- Museum number
Medallion or cap-badge with a figure of John the Baptist, one of ten designs for medallions, from the 'Jewellery Book'; whole-length figure facing front, holding a lamb and cross in his left arm, flanked by the outline of scrolls, circular
Pen and brown and black ink, with grey, red and blue-green wash
- Production date
- 1532-1543 (circa)
Height: 46 millimetres
Width: 46 millimetres (diameter)
- Curator's comments
- See also SL,5308.1-179
LITERATURE: Waagen, Treasures, i, p. 203; BM Guide, 1862 (1867), p. 6, no. 9.2; Woltmann, i, p. 439, ii, p. 133, no. 186; LB, ii, p. 339, no. 35c; Chamberlain, ii, p. 284, pl. 50, 3; Ganz, p. 69, no. 390, repr.; White, p. 559, no. 20; Sutton Place, Renaissance, p. 79, no. 66 111 c
As Ganz noted, Holbein initially drew within the narrow pointed shape used for ecclesiastical and monastic seals (see the design for such a seal by Hans Weiditz, no. 474), and then widened it by redrawing the scrolls on either side. He further suggested that it was intended to be a preparatory design for a seal for St John's College, Cambridge, which is impossible as this foundation is dedicated to St John the Evangelist (St John's College, Oxford, was founded only in 1555). Many religious foundations, especially hospitals, were dedicated to St John the Baptist, but this design cannot be linked with any English seals, to judge from the collections in the Department of Manuscripts, British Library, and in the Department of Medieval & Later Antiquities, British Museum. But given Holbein's broadening of the design it is in any case more likely that it was meant to be for a medallion pendant, brooch or cap-badge; indeed, among the gifts sent by the Princess Mary to the young Edward VI we find a tantalising reference to a gold brooch enclosing the figure of St John the Baptist, which might perhaps be related to the present design (Madden, ‘Expenses’, p. 43). Leaving aside speculation, we should note that Charles de Solier, Sire de Morette, was painted by Holbein wearing a cap-badge of St John the Baptist, inscribed “DUCE ME FACERE VOLUNTATEM", around the edge (Rowlands, ‘Holbein’, pp. 141-2, no. 53, repr.). The representation of the saint in the badge is fairly close to this design, except that the saint, while pointing to the Lamb in the usual way, is turned to the right. Naturally, while it does not follow that a cap-badge depicted in one of his portraits must necessarily have been designed by him, we do nevertheless have the case of the surviving design of the jewelled medallion of Lot and his family (SL,5308.25), the executed piece of which appears worn by the sitter in ‘Portrait of a lady, probably a member of the Cromwell family’ (Rowlands, ‘Holbein’, p. 146, no. 69, repr.).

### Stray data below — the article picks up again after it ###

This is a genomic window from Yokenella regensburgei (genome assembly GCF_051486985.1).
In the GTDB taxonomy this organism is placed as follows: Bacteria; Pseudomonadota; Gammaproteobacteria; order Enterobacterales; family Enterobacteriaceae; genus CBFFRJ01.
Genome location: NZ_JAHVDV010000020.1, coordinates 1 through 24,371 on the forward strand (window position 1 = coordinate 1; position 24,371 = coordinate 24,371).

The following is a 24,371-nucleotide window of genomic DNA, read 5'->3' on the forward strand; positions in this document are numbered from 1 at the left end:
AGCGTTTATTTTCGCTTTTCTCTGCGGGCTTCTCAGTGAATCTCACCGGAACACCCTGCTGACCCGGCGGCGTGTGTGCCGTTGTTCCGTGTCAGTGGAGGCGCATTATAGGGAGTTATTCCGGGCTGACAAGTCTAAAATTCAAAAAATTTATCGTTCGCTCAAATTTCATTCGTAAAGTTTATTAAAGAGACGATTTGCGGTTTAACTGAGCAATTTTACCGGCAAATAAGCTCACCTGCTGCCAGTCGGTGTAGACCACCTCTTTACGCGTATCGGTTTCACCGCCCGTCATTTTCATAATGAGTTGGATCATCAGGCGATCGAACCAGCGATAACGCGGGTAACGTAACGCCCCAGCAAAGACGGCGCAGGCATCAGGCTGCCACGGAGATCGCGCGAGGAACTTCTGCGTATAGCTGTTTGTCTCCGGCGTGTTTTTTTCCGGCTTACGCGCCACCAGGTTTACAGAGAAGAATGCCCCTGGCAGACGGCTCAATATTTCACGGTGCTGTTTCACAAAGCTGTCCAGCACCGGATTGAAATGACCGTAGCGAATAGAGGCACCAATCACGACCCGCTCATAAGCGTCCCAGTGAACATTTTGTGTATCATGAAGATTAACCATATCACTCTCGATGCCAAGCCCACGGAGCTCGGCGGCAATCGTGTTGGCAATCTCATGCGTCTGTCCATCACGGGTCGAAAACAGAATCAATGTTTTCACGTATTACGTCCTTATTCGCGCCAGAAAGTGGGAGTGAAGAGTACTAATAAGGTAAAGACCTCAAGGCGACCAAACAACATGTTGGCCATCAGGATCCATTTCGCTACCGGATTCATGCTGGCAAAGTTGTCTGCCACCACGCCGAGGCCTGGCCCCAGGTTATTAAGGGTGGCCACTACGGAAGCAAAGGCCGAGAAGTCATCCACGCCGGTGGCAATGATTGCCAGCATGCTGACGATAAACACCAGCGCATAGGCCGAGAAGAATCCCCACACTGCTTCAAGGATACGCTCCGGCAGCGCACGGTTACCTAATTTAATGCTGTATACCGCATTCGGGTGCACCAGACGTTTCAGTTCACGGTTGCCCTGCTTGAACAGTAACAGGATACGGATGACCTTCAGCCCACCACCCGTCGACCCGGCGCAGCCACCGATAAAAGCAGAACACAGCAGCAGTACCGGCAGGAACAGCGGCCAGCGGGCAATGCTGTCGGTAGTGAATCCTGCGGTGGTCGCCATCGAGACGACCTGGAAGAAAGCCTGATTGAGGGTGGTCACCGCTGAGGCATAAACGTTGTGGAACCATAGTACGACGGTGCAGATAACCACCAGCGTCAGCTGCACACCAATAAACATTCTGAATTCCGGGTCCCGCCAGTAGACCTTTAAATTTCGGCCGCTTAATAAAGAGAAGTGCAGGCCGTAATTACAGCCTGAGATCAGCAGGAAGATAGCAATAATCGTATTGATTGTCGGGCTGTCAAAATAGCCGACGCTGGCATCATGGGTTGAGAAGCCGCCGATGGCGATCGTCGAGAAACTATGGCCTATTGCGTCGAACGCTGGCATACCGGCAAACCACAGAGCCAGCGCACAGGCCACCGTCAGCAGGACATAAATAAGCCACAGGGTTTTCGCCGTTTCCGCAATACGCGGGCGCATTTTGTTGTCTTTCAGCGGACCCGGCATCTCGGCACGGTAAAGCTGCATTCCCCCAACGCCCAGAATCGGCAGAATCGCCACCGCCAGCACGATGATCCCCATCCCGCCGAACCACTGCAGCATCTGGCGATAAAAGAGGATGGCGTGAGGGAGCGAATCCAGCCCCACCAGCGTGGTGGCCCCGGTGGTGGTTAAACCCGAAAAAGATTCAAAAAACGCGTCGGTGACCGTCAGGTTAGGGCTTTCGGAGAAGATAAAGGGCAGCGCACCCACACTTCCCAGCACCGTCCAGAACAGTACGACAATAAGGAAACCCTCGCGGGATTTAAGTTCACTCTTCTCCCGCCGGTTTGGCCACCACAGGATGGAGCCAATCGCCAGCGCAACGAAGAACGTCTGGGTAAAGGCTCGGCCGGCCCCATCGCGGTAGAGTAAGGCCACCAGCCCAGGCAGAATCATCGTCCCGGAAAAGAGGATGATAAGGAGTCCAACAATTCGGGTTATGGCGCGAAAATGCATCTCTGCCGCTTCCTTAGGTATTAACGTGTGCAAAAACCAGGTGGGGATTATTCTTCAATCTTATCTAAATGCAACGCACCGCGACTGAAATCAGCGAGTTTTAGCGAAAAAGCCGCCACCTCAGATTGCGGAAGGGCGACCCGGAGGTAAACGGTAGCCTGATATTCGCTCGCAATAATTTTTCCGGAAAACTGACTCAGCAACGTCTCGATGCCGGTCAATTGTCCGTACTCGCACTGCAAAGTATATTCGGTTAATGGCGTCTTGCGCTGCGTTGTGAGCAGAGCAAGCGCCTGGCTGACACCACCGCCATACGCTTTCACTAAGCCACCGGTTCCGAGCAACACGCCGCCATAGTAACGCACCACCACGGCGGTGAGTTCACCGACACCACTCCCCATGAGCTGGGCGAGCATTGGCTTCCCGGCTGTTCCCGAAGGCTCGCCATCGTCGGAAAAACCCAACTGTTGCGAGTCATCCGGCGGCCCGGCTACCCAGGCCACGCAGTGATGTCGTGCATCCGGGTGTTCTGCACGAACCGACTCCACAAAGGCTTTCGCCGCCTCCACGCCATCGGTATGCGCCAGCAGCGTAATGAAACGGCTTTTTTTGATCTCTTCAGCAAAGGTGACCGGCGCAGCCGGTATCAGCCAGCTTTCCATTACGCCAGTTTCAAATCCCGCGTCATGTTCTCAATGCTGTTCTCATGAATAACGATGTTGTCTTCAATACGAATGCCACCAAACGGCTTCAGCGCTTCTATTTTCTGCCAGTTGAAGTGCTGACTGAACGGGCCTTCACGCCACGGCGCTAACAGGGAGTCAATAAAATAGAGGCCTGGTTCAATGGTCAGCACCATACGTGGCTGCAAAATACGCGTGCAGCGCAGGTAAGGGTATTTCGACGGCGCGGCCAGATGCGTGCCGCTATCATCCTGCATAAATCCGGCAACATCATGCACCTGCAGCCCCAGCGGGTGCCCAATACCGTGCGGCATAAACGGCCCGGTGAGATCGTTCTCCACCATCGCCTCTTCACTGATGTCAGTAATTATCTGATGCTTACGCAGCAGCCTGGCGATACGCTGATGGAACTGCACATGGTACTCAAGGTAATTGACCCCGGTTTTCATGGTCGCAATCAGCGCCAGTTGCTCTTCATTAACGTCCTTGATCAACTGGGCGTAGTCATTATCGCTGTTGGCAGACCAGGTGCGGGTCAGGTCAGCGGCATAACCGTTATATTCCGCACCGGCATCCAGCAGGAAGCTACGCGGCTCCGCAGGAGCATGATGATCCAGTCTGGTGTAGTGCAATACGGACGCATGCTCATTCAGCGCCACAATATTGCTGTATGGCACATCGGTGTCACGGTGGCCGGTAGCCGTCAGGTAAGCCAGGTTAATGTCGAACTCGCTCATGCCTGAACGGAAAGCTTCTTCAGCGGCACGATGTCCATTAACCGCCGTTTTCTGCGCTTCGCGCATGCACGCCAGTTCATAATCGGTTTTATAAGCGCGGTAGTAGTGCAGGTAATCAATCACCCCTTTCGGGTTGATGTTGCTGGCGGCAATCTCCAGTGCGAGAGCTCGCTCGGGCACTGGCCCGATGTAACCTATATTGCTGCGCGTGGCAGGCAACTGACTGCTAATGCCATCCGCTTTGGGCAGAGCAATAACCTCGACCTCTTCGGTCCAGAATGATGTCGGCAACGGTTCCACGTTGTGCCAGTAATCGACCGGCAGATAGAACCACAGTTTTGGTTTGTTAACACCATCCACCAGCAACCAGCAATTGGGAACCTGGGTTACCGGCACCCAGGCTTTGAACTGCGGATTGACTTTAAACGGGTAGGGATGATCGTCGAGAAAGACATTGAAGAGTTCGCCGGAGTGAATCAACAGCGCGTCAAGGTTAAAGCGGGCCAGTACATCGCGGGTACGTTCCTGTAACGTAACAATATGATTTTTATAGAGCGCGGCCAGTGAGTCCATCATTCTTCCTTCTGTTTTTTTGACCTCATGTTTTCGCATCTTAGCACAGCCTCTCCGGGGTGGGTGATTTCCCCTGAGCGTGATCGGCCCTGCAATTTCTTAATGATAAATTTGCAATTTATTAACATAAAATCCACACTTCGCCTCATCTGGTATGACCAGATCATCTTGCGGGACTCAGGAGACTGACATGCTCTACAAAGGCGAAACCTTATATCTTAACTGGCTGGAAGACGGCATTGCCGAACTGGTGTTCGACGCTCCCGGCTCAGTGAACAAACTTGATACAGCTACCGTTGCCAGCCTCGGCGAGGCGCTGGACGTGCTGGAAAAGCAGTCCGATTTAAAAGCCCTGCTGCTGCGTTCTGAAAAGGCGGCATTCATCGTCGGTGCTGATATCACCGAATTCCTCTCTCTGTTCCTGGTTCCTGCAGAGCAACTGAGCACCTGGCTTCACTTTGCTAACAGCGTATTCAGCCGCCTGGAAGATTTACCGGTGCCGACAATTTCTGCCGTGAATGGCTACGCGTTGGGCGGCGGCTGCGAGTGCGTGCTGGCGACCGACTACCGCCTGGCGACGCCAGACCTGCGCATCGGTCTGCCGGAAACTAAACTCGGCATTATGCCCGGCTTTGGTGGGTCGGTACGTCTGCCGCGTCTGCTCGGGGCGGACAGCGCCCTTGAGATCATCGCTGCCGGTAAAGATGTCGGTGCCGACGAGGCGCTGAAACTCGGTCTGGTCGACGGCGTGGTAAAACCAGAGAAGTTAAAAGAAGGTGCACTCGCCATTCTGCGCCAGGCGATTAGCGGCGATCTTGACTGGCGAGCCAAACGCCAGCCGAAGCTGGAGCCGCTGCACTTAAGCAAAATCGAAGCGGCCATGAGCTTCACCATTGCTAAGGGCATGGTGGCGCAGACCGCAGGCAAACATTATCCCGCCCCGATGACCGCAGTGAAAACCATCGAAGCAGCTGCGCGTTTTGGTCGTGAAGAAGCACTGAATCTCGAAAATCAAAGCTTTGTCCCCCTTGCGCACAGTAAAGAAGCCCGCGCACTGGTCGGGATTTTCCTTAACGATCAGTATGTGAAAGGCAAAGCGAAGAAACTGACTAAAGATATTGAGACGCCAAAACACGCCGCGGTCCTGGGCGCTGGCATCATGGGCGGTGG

The presence of this saint among objects of personal use at this period is quite marked. For instance, the sitter in the painted portrait, supposedly of Prince Arthur at Windsor Castle, appears to be wearing such a cap-badge (Millar, ‘Tudor—Early Georgian Pictures’, p. 53, no. 20, repr.). Also the saint occurs on an earlier example, the medal of Charles de Bourbon, Archbishop of Lyons of c. 1486. On its reverse is likewise shown St John the Baptist holding the Lamb (see Mark Jones, ‘A Catalogue of the French Medals in the British Museum. 1402-1610’. London, 1982, i, pp. 33-34, no. 12, repr.).
- Not on display
- Exhibition history
1983 May-Sep, Sutton Place, Guildford, 'Renaissance', no. 66iii
2021-22, 19 Oct-9 Jan, Los Angeles, The J. Paul Getty Museum, Holbein: Capturing Character in the Renaissance
2022, 11 Feb-15 May, New York, The Morgan Library & Museum, Holbein: Capturing Character in the Renaissance
- Acquisition date
- Acquisition notes
- Transferred from the Dept. of Manuscripts to Prints + Drawings on 20 July 1860. For a history of the contents of Sloane 5308, see SL,5308.1.
- Prints and Drawings
- Registration number
- Additional IDs
Miscellaneous number: Add.5308.a (Dept. of Manuscripts Mss no.)